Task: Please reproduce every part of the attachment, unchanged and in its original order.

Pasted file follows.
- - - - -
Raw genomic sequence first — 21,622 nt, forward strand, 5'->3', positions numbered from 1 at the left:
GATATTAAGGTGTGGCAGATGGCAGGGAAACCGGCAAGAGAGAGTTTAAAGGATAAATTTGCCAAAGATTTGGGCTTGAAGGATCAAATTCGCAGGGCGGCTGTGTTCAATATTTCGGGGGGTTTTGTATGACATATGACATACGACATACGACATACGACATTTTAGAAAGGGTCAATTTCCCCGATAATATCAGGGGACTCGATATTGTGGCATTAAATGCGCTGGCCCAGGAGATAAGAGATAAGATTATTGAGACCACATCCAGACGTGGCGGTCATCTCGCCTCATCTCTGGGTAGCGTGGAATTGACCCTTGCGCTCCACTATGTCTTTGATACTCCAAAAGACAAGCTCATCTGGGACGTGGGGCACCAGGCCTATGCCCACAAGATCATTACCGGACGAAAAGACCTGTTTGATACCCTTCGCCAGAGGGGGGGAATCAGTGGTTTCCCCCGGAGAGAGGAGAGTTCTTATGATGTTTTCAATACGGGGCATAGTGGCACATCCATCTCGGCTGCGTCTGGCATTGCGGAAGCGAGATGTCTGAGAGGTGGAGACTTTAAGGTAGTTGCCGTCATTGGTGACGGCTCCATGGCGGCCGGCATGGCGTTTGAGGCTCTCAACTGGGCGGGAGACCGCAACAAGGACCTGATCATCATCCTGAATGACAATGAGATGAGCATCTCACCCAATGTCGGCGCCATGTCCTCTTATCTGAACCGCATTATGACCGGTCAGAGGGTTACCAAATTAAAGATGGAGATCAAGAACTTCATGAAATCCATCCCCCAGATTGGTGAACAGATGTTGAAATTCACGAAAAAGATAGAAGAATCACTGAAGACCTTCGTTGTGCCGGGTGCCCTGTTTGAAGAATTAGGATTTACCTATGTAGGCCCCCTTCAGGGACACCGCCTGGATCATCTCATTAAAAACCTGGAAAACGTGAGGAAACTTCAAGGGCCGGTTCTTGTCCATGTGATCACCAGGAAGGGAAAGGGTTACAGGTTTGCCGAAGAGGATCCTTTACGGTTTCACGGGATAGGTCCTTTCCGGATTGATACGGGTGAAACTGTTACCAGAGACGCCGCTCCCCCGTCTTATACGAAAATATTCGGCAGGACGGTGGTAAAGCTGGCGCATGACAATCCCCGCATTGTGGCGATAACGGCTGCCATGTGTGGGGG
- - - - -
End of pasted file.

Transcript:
Raw genomic sequence first — 21,622 nt, forward strand, 5'->3', positions numbered from 1 at the left:
GATATTAAGGTGTGGCAGATGGCAGGGAAACCGGCAAGAGAGAGTTTAAAGGATAAATTTGCCAAAGATTTGGGCTTGAAGGATCAAATTCGCAGGGCGGCTGTGTTCAATATTTCGGGGGGTTTTGTATGACATATGACATACGACATACGACATACGACATTTTAGAAAGGGTCAATTTCCCCGATAATATCAGGGGACTCGATATTGTGGCATTAAATGCGCTGGCCCAGGAGATAAGAGATAAGATTATTGAGACCACATCCAGACGTGGCGGTCATCTCGCCTCATCTCTGGGTAGCGTGGAATTGACCCTTGCGCTCCACTATGTCTTTGATACTCCAAAAGACAAGCTCATCTGGGACGTGGGGCACCAGGCCTATGCCCACAAGATCATTACCGGACGAAAAGACCTGTTTGATACCCTTCGCCAGAGGGGGGGAATCAGTGGTTTCCCCCGGAGAGAGGAGAGTTCTTATGATGTTTTCAATACGGGGCATAGTGGCACATCCATCTCGGCTGCGTCTGGCATTGCGGAAGCGAGATGTCTGAGAGGTGGAGACTTTAAGGTAGTTGCCGTCATTGGTGACGGCTCCATGGCGGCCGGCATGGCGTTTGAGGCTCTCAACTGGGCGGGAGACCGCAACAAGGACCTGATCATCATCCTGAATGACAATGAGATGAGCATCTCACCCAATGTCGGCGCCATGTCCTCTTATCTGAACCGCATTATGACCGGTCAGAGGGTTACCAAATTAAAGATGGAGATCAAGAACTTCATGAAATCCATCCCCCAGATTGGTGAACAGATGTTGAAATTCACGAAAAAGATAGAAGAATCACTGAAGACCTTCGTTGTGCCGGGTGCCCTGTTTGAAGAATTAGGATTTACCTATGTAGGCCCCCTTCAGGGACACCGCCTGGATCATCTCATTAAAAACCTGGAAAACGTGAGGAAACTTCAAGGGCCGGTTCTTGTCCATGTGATCACCAGGAAGGGAAAGGGTTACAGGTTTGCCGAAGAGGATCCTTTACGGTTTCACGGGATAGGTCCTTTCCGGATTGATACGGGTGAAACTGTTACCAGAGACGCCGCTCCCCCGTCTTATACGAAAATATTCGGCAGGACGGTGGTAAAGCTGGCGCATGACAATCCCCGCATTGTGGCGATAACGGCTGCCATGTGTGGGGG